The two agents he had babysitting him were going to be simple to get around. They had run a classic “good cop, bad cop” routine to categorize their interactions with the students. As long as he created some personal problems to ask Mr. Transport for help with and let Mr. Numbers yell at him occasionally for minor discipline issues, neither one would think to wonder what was going on behind those sunglasses.

Nick finished reading his notes, then went through them twice more. After the final pass, Nick deleted every word he had written and closed the file without saving, making sure to purge the autosave function as he did so. That done, he undressed and got into bed. He would plan for how to handle the next day for only an hour, then allow himself to get some sleep. He needed to be in top form when he met the other students, after all.

*          *          *

Mr. Transport and Mr. Numbers sat at the dining table in their new apartment. It was a spacious two-bedroom that existed behind the door in the kitchen. They would, of course, be sharing the cooking area with the children, but since the kids had meal plans and little practical experience in taking care of themselves, neither Mr. Transport nor Mr. Numbers anticipated battling with them for space on the stove.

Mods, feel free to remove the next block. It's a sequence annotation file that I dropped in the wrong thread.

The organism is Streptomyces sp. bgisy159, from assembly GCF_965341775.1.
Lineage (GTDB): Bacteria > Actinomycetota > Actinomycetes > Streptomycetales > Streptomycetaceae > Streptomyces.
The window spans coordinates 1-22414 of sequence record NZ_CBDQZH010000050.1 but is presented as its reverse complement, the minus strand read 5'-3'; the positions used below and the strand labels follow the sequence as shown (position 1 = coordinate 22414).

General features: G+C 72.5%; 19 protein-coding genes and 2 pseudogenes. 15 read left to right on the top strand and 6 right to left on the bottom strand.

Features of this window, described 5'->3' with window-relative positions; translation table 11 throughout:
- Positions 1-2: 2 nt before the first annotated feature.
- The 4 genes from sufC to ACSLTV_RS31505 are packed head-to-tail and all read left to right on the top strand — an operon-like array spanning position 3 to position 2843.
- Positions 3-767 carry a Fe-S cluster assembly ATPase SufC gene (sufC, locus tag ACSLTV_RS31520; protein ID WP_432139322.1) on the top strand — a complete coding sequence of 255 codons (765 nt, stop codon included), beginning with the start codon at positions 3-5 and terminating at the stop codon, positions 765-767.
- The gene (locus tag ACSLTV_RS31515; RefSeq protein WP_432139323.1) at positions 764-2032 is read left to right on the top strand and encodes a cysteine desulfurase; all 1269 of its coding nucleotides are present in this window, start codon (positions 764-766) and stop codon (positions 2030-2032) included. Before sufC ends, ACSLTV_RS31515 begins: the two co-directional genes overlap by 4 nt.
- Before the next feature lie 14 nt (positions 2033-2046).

They had also been provided with their own mini-fridge, which Mr. Numbers took as a negative sign indicating some higher up was aware of Mr. Transport’s penchant for beer and liquor. Still, the fridge was there, so Mr. Transport had put his beer and a bottle of gin in it as they unpacked. Now the two sat, still clad in their suits, going over their assignment folders one last time before the mandatory destruction of them.

“Do you think it went well?” Mr. Transport asked from his seat.

“Exceedingly,” Mr. Numbers said. “We made them perceive us in the way they were supposed to. The only exception, of course, is the telepath.”

“She shouldn’t pose a problem for us, though,” Mr. Transport said. “Remember your training. Telepaths can only read what is going through your mind at that moment. Just be careful and remember to control your thoughts around her.”

“I’m aware of the necessary techniques,” Mr. Numbers said with a slight edge to his voice. “I’m just not certain it holds true with that one. There’s something about her, something different. I worry she might be able to go deeper than most telepaths.”

“I’m sure the doctors or nurses would have made note of it in the file. Besides, why would a telepath who has spent her life without control of her ability be more adept with it than those who have honed it through a lifetime of practice?” Mr. Transport asked.

Mr. Numbers let out a small sigh. “I suppose you’re right. Still, we’ll have to stay on our toes around her. Heaven knows we have secrets we can’t afford to let some eighteen-year-old girl in on.”

“I thought she was seventeen,” said Mr. Transport.